It is like learning any language – you have to spend time listening/watching and then you not only understand more but also can begin to speak the language.  You understand context not just stray vocabulary.

The world cup has deepened my football fluency to a new level – it’s been like immersion learning techniques.  Almost all I’ve done all month is soccer and I can feel my brain has grown and stretched around it revealing why it is called a beautiful game.

And Italy has the ball but they are moving like slugs across the field, passing like they are playing in a rest home…

You think you know a team.  But never be sure.  Teams are moody, teams are unpredictable.  Teams, just like people have bad days, emotional days, angry days, uncoordinated days.  Italy looked strong, solid, strategic in their first game, and in the 2nd game they looked old and tired, unable to keep up with the spritely, energetic Costa Rican attack.  Italy tripped and plodded whereas the game before they had leapt and galloped.  What happened?

The amazing matrix that is a team spirit on any given day fascinates me.  How all the moods and feelings of the individuals mix and mingle and affect one another – a team is more than the sum of its parts, it has it’s own character and emotion and personality. And then that personality is effected in different ways by the personality of the competition – a solid team against one foe may become suddenly strangely toothless against another.

It’s so complex, and many-layered, and ever-changing and  and that’s what makes it beautiful. If you are interested in the endless complexity of human nature, then the idea of “team nature” and “team mood” and “team personality” is equally intriguing.

The Italians lose the ball to Costa Rica who have been solid at the back, dynamic all over and incisive going forward.  A superb Diaz cross from the left is rewarded with a well-directed header in off the crossbar from Ruiz… GOOOOOOOOL!! GOAL BY COSTA RICA FOR THE BEAUTIFUL!

ALL HAIL THE UNDERDOGS!  All hail the team that no one took seriously and SURPRISES THEM ALL!  This little country and this little team just beat two World Champions and made it look easy!

In so many other sports statistics mean something. In soccer sometimes they don’t.  There are ALWAYS surprises in the World Cup.

Football is unpredictable. The underdogs always have a chance.

I think this is why it has become the sport of the world.  Yes, usually to become a World Champion you need money and training and talent.  And money.


All the world over, every dusty alley can become a football field.  Round found objects can become soccer balls – and the game can be played.  Soccer in it’s most fundamental form is a very egalitarian sport. It doesn’t require money or private school.  It can be played anywhere and by anybody.

And so people connect to it, cherish it, all over the world regardless of the continent.

And unlike so many professional sports, there are always beautiful surprises. Always teams that vastly exceed expectations and teams that never meet them.  Costa Rica, a team everyone trivialized, surprised the world.  I love a team where every team does have SOME sort of fighting chance. Costa Rica also showed important good leadership can be.  Every country has raw talent – but it takes a special sort of coach to train players to work together so beautifully and effectively.  In soccer the smallest of nations can compete with the largest.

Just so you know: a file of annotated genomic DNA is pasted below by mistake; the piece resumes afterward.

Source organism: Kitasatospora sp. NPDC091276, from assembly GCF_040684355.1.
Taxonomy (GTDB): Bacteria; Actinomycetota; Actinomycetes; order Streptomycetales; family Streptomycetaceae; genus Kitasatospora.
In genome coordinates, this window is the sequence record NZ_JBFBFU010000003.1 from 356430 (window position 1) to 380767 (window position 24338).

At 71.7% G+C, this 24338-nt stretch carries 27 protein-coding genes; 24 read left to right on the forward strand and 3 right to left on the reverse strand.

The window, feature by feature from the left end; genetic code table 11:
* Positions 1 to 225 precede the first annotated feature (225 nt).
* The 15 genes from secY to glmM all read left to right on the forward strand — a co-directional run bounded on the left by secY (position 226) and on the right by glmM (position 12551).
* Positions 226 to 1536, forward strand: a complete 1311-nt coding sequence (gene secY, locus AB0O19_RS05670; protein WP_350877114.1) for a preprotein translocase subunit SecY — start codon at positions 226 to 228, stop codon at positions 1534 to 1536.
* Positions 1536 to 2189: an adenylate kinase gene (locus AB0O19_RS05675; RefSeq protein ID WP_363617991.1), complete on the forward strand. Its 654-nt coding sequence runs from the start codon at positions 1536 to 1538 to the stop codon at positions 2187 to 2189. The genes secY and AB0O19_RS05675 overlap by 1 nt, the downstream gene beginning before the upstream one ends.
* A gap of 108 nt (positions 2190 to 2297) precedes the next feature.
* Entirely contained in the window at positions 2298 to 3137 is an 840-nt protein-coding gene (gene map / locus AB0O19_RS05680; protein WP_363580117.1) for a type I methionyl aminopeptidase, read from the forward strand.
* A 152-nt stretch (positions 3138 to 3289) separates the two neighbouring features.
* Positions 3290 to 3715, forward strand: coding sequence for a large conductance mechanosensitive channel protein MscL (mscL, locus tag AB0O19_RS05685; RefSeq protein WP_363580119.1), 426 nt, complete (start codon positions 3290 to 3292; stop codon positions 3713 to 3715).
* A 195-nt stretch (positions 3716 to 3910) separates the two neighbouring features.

Meanwhile in the stands, the French fans are showing unusual exuberance, as they sing the Marseillaise like the war chant it really kinda is.  They sound ready to spill the blood of their enemies onto the earth just as their national anthem demands.

There is nothing quite like being surrounded by a group of fans when their team is playing.  The anxious energy when they are just barely losing, the sinking dejectedness when they are badly behind and running out of time, and the raucous confident joy when they get a goal that puts them in the lead.

My very first experience of what makes the World Cup special was in 1998.  I was on a summer trip to Europe with my best friend and a group of other students.  We were in London the night the English were eliminated from the Cup and it was truly remarkable to watch the mood of an entire city change from excitement and anticipation, to nervousness, to utter, undeniable depression and dejection.  I had never really seen an entire city doing something together like that before.

We then went to Paris and happened to be in town the day France won the World Cup.  I had never and may never again see celebration on that scale.  I was totally enthralled – this heretofore basically unknown sport (don’t be harsh – I’m from the US – knowing about soccer and understanding how deeply important it is, is much much less common than even learning how to drive stick shift) had the power to rock an entire nation into 3 days worth of deafening, jubilant, almost violent celebration.  A sport could do this…

It means something to us as creatures.  I am still trying to figure out why it is able to have such collective power – but that mystery is part of what keeps me coming back again and again, game after game, tournament after tournament.  Why are we so often so much more moved by the made up stories, than the real ones?  Why does play feel so much more moving and important at times than real life?  What is it that playtime allows us to be that real life doesn’t?  And why?

Watching my cats play it is clear that they have more fun playing with toys than trying to catch real prey.  When an animal is real, they suddenly are quite serious, it’s not a game anymore.  And some of the joyfulness leaves them.  It becomes work somehow.  It seems even they have a different relationship to work versus play.